Olympics: Fans Confused Why 2021 Games are Called ‘Tokyo 2020’

by Jonathan Howard
(Photo by Swen Pförtner/picture alliance via Getty Images)

The 2020 Tokyo Olympics are underway…in 2021. This little distinction has some fans asking exactly why the Games still have their 2020 date in the name even while being postponed a year later. There are a few reasons as to why the Tokyo Olympics are 2020 and not 2021. However, if you think it is due to tradition or anything like that, think again.

If one were to travel through Japan, let alone Tokyo right now, they would notice that everything is plastered with “2020”. The Olympics, as we all know take place every four years alternating every two years with the Winter Olympics. So perhaps when officials made their decision last March to keep 2020 attached to the Olympics and Paralympics it was to maintain some kind of integrity of the four-year cycle and all that. Sadly, that is not the case.

While it would have been easy to just change the name and branding to 2021, the cost would have been too great. The amount of merchandise, signage and other media already made or planned was too great. The decision ultimately came down to branding and marketing. So much money had already been invested in the Olympics “2020” branding, going back was not an option. In a way, one could look at it as a way of taking back something from the year we all lost. One thing is for certain, this will make for a great trivia question some time in the future.

Why Olympics 2020 and Not 2021

While organizers debated postponing the Olympics last March, the merchandise was already prepared to be sold. There were shirts, plushies, stuffed animals, banners, flags, and more all printed with the year 2020. To go back would not only cost millions of dollars, but it could potentially start a Mandella Effect on society to have both. Imagine the various athletes wearing 2020 shirts next to 2021 banners or a similar display.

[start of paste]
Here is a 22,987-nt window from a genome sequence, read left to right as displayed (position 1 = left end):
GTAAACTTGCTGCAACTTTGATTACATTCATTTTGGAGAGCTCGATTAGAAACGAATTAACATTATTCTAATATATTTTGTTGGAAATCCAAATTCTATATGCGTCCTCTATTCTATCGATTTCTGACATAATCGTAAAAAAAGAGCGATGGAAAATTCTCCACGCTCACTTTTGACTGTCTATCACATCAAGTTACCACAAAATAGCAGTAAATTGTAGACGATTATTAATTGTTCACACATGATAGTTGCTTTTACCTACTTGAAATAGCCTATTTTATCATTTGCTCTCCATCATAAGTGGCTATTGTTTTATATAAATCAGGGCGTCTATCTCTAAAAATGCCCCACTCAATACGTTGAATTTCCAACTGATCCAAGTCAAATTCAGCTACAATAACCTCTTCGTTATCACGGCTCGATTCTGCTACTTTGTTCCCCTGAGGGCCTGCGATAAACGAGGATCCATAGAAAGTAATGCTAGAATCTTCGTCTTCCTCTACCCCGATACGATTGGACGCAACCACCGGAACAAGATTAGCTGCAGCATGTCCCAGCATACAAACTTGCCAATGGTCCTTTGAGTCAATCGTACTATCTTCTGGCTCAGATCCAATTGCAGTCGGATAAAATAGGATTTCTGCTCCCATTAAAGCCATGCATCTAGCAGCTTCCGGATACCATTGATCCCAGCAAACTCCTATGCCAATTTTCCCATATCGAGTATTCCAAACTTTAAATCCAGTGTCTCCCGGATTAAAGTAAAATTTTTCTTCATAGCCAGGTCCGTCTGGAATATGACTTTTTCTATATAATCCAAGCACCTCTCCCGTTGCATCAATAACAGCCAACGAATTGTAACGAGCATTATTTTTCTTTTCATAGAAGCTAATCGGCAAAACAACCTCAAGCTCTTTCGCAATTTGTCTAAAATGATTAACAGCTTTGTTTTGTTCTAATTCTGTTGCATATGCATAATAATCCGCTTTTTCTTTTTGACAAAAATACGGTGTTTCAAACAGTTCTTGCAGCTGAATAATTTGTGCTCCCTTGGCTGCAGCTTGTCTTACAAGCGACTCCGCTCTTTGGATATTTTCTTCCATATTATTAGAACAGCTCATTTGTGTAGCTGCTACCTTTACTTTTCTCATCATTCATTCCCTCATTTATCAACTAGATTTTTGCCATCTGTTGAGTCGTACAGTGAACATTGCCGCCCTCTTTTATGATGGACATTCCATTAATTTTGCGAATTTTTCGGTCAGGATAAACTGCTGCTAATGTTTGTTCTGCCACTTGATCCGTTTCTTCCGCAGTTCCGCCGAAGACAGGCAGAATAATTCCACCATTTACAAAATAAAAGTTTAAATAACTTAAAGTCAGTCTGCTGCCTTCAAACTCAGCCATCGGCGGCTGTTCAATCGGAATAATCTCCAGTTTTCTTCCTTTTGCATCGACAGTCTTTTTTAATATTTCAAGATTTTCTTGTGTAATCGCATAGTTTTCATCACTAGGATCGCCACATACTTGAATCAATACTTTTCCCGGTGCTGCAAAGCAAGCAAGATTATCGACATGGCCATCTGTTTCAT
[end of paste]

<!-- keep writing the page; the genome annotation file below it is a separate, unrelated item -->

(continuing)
A former marketing exec, Michael Lynch told Yahoo! Sports about the details that went into the decision. Telling Yahoo!, “The primary asset the IOC and Tokyo Organizing Committee sells is its intellectual property and…marks, logos, designations, symbols, etc.” Michael Lynch explained, “All that Olympic IP is branded 2020 including IOC creative, sponsor creative, advertising…you name it.”

No need to worry though. When you see the 2020 logo and branding just know that it is still the year 2021. We have indeed not traveled to the past.

The waves that a brand change would have made would be too great not only to the IOC but others. There are so many marketing companies, television ads, sponsors, and more that have content related to the Olympics. A change, even a year ago, would have made for quite the challenge.

However, even with the branding staying the same, the Olympics are going to miss out on some revenue. Without fans being able to attend Olympic events, the opportunity to sell merch is very limited. The shirts, jackets, chopsticks, and more could all sit on shelves in Tokyo and around the world. There will be no big tourist boom and hotels will stay relatively empty during the games.

Say what you will about the games, but this is all going to be a great trivia question in the coming years, don’t forget.